Large institutions selling digital assets to gain liquidity was a prelude to the slump in the digital currency market. Within the market, investors had been highly leveraged. Large institutions continuously sold out their cryptocurrencies, leading to countless liquidations.

2020–3–12 Slump K-line chart

Data source: Gate.io

The incident on March 12th is a reminder to cryptocurrency market investors that digital currency markets may be becoming more connected to traditional financial markets and international macroeconomics. Bitcoin is not strongly correlated with traditional financial products in terms of correlation coefficients and daily trading price trends; nevertheless, the digital currency market and traditional financial markets have begun to share the same panic. As the institutions in the digital currency market mushroomed, digital currencies were becoming connected to the external financial environment through their holders. When there is panic in international macroeconomic or financial markets, this sentiment can influence large institutions in how they operate in the digital currency market, which in turn can trigger an overreaction in the market. In April 2021, the digital currency market also experienced a massive decline due to the poor-performance of the US CPI index.

That being said, high leverage could become a significant source of systemic risk in the digital currency market. Right now, it is impossible to calculate the total leverage of the currency market. According to GoinGecko, the volume of perpetual contracts on the first centralized exchange in 2021 has reached $1.7 trillion, while the volume of spot trading in the same period was only $1.4 trillion. When investors use perpetual contracts to invest, they generally choose to make leveraged investments. The same perpetual contract trading volume provides a glimpse of the current leverage in the digital currency market. Platforms, markets and highly leveraged investors who sell into corrections face a higher risk.

Risk Management Before the Slump

Despite the fact that Bitcoin’s price decline is often widely publicized by the media, it is one of the highest yielding investments of the last decade. From 2013 to the present, Bitcoin’s average daily return can reach 27.69%. The Bitcoin yield is distributed mainly in the middle of the spectrum, and extreme losses are much less seen. In fact, Bitcoin is becoming a long-term investment with a promising future. For long-term investors in Bitcoin, it may be more important to keep the risks under control.

Bitcoin Daily Yield Distribution Chart

Data source: CoinGecko, calculated by the editor

Risk management can be roughly divided into two parts: Risk identification beforehand and risk management afterwards. In terms of risk identification, considering the three plunges above, we can see that the factors that triggered the Bitcoin plunge may have originated from both inside and outside the market. Externally, regulatory policy can have a rapid impact on bitcoin prices, while macroeconomic and financial risks can slowly affect Bitcoin prices by influencing the behavior of large institutional investors.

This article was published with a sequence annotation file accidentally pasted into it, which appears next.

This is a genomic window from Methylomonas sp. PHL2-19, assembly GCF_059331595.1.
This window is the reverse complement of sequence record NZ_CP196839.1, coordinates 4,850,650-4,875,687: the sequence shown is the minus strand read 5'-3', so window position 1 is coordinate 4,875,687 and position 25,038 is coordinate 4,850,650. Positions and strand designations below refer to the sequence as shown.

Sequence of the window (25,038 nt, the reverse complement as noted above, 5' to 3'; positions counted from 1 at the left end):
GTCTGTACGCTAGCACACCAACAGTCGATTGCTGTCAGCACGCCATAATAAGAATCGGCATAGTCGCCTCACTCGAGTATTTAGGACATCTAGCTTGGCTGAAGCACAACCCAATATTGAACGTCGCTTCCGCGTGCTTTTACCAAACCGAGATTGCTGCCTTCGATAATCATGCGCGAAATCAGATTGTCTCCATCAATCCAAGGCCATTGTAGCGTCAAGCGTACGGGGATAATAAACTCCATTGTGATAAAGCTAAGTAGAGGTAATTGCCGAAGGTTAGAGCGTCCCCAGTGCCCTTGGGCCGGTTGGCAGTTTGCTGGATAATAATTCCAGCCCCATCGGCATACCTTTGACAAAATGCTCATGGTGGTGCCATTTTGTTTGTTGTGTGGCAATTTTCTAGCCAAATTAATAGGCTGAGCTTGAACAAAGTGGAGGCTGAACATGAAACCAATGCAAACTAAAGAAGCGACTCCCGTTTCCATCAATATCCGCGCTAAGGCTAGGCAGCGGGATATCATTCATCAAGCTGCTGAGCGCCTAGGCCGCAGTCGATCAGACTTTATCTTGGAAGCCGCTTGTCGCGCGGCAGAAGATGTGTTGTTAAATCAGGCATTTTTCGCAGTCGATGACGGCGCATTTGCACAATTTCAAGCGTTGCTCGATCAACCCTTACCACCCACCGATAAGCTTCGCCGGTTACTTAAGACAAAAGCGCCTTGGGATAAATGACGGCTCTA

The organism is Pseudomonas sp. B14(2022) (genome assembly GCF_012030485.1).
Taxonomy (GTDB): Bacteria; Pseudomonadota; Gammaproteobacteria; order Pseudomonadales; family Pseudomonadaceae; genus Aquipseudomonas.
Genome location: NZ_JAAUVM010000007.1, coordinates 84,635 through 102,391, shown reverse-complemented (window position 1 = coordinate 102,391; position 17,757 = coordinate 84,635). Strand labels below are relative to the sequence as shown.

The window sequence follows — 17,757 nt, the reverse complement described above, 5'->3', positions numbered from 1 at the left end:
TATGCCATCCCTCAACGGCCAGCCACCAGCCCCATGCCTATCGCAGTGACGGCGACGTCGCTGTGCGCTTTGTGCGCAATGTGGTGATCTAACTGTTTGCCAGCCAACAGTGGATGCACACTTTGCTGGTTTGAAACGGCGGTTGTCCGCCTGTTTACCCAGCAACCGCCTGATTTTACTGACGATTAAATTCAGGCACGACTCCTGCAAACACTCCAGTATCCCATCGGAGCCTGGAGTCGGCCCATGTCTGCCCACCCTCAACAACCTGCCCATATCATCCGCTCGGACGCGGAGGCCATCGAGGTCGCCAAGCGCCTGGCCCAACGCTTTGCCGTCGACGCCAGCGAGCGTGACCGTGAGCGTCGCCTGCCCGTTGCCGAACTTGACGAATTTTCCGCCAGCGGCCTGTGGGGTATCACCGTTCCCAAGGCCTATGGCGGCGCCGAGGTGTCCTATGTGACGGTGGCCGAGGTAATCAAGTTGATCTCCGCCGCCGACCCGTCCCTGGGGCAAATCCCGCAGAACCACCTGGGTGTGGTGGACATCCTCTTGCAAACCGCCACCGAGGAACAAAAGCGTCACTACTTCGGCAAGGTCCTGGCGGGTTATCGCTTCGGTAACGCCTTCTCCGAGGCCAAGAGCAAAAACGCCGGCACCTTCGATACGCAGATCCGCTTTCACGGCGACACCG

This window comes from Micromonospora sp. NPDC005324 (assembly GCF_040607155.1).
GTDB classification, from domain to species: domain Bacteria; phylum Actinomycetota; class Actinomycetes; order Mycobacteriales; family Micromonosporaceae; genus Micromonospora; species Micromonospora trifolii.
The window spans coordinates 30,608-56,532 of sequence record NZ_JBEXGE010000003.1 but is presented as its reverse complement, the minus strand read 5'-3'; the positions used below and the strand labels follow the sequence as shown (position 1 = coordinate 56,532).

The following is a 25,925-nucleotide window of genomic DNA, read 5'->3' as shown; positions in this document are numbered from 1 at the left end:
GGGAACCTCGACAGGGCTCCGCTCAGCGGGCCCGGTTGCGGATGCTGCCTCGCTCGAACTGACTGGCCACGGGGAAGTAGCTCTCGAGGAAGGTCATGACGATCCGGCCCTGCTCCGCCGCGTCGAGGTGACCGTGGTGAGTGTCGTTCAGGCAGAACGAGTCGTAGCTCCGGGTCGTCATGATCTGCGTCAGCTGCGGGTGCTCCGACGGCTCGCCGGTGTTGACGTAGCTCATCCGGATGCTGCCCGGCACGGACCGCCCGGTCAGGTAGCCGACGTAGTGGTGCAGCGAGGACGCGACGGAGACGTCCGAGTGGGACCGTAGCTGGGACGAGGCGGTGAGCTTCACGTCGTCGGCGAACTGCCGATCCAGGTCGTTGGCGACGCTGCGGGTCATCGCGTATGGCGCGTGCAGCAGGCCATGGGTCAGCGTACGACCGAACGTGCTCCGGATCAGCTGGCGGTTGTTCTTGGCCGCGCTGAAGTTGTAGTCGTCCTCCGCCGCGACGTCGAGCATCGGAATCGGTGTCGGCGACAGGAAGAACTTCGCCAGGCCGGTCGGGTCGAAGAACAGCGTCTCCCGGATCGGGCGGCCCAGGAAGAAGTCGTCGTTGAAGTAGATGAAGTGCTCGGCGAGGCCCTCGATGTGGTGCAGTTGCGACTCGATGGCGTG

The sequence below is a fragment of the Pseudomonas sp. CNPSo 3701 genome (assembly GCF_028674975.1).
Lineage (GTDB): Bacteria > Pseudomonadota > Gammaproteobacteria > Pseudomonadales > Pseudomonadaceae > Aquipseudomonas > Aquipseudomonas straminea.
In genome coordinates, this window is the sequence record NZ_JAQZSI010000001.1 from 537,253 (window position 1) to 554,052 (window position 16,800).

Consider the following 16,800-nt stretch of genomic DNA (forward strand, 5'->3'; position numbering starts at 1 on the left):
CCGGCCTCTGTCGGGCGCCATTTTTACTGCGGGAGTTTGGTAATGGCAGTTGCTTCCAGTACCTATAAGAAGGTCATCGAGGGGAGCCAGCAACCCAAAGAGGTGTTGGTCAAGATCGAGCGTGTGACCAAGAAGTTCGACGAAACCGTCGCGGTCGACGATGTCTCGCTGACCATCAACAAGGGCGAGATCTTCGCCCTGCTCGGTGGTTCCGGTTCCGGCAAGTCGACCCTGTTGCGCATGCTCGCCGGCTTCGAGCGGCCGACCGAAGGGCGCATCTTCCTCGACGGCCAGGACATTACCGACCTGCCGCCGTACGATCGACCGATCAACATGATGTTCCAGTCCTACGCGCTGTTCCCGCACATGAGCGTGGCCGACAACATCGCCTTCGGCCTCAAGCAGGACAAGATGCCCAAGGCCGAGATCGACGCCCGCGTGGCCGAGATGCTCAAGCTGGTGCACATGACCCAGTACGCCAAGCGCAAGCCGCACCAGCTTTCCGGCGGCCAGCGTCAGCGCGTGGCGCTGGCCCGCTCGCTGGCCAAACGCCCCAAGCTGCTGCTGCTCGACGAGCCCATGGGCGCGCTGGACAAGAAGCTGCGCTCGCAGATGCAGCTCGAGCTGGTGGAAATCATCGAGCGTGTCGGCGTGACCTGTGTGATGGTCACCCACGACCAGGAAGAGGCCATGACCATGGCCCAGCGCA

External risks, especially risks from regulatory policies, are something that all investors in the cryptocurrency market have to face. There is no way to hedge or manage against this; investors have no choice but to accept it. Fortunately, past experience has always shown that Bitcoin can survive policy changes. Therefore, though history does not always repeat itself, we can be optimistic.

Macroeconomic and financial risk investors cannot hedge, but they can make predictions based on existing economic indicators, such as international financial liquidity, the degree of economic development in the major countries that have invested heavily in the cryptocurrency market, and the ability of associated assets to be realized. All of these can all be important reference indicators for future Bitcoin price trends.

The biggest internal risk to the Bitcoin price is the high leverage and potential bubble within the market. There is no direct measure of leverage and bubbles in the digital currency market, but investors can roughly estimate current market leverage and bubbles based on currency lending rates, derivative contract to spot value ratios, spot to futures basis spreads, and total Bitcoin market cap ratios.

During risk management, investors should manage their own position ratios and their own leverage after identifying the risks by implementing pro-cyclical investment strategies (run your winners and cut your losers) and counter-cyclical risk control strategies (reducing leverage and choosing low-priced risk hedging instruments such as options). If investors can’t resist the temptation of high returns from high leverage, Gate.io offers a number of products that can be leveraged without actually increasing their own leverage needed, such as ETFs, CBBCs, etc. When investors use these instruments, the maximum loss is the purchase of shares and product fees, and there will be no further liabilities.

Author: Charles Feng, Researcher, Gate.io
*This article represents only the views of the researcher and does not constitute any investment advice.

Extended Reading:

Bitpedia: CBBC https://www.gate.io/en/bitwiki/detail/664
Gate blog post: Get rich overnight or lose money overnight? Leverage speculation on Coins is not as simple as you think